Puberty gingivitis is a relatively common condition that can affect teenagers and preteens as they undergo puberty. As with any kind of gingivitis, this condition can progress to more serious periodontal disease if it isn't promptly identified and treated early on.
What causes puberty gingivitis?
Puberty gingivitis is most common in preadolescent boys and girls who are between the ages of 11 and 13.
During your child's earliest years, kids may often assert more independence and because of this, their oral hygiene and dietary habits may decline a bit with reduced parental supervision.
Puberty gingivitis is usually caused by a combination of poor oral hygiene habits and diet, combined with elevated hormone levels during puberty (which increase the sensitivity of the gums to accumulated dental plaque). Poor nutrition can make it challenging for the body to fight off infections, which puts children at a higher risk of developing gum disease.
Teens who vape, smoke or chew tobacco will also tend to be more likely to contract gum disease than their peers who don't smoke.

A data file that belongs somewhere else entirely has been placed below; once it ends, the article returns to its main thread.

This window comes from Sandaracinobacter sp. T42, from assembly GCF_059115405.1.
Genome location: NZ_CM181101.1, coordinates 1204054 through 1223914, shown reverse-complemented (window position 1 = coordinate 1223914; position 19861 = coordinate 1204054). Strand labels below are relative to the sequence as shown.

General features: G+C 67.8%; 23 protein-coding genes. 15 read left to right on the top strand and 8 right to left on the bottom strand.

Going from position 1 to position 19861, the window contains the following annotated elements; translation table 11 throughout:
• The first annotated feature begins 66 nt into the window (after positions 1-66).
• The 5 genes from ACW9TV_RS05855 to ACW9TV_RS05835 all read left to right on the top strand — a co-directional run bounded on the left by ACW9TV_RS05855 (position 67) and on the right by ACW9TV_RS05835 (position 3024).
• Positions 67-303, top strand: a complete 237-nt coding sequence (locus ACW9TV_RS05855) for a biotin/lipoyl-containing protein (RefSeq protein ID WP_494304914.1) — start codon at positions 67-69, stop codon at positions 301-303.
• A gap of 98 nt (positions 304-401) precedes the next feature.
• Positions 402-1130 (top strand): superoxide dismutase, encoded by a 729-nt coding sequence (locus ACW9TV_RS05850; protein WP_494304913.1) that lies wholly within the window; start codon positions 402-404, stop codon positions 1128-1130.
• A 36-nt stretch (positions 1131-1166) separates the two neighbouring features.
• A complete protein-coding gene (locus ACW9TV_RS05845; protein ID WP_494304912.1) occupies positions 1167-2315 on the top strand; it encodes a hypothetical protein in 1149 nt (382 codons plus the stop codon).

Being under continuous stress weakens the immune system and increases inflammation. High-stress levels, combined with poor oral health and hygiene, can cause gum disease to develop over time.
The combinations of factors all work together to make gingivitis more of a risk for people who are going through puberty than at other times in their lives.
Puberty gingivitis symptoms include bleeding and inflammation of the gums. The gum tissue may also become red, swollen, and less firm to the touch. Bad breath can also be a symptom.
The best "treatment" for puberty gingivitis is prevention!
As your child grows and develops, they become more independent and less inclined to listen to their parents about the importance of maintaining good oral health. Parents should remain firm on their point to help prevent the development of gum disease in the child's mouth while it is still developing.
Ensure that your pre-teen brushes thoroughly for two full minutes in the morning and again before bed, and flosses carefully at least once a day.
If your child already has developed gingivitis, periodontal therapy offered at your dentist's office may help to get the condition under control. Mouthwashes like those that contain chlorhexidine can control the infection too.
Our Camrose dentists will also advise your teen on the correct brushing and flossing techniques for long-term dental health.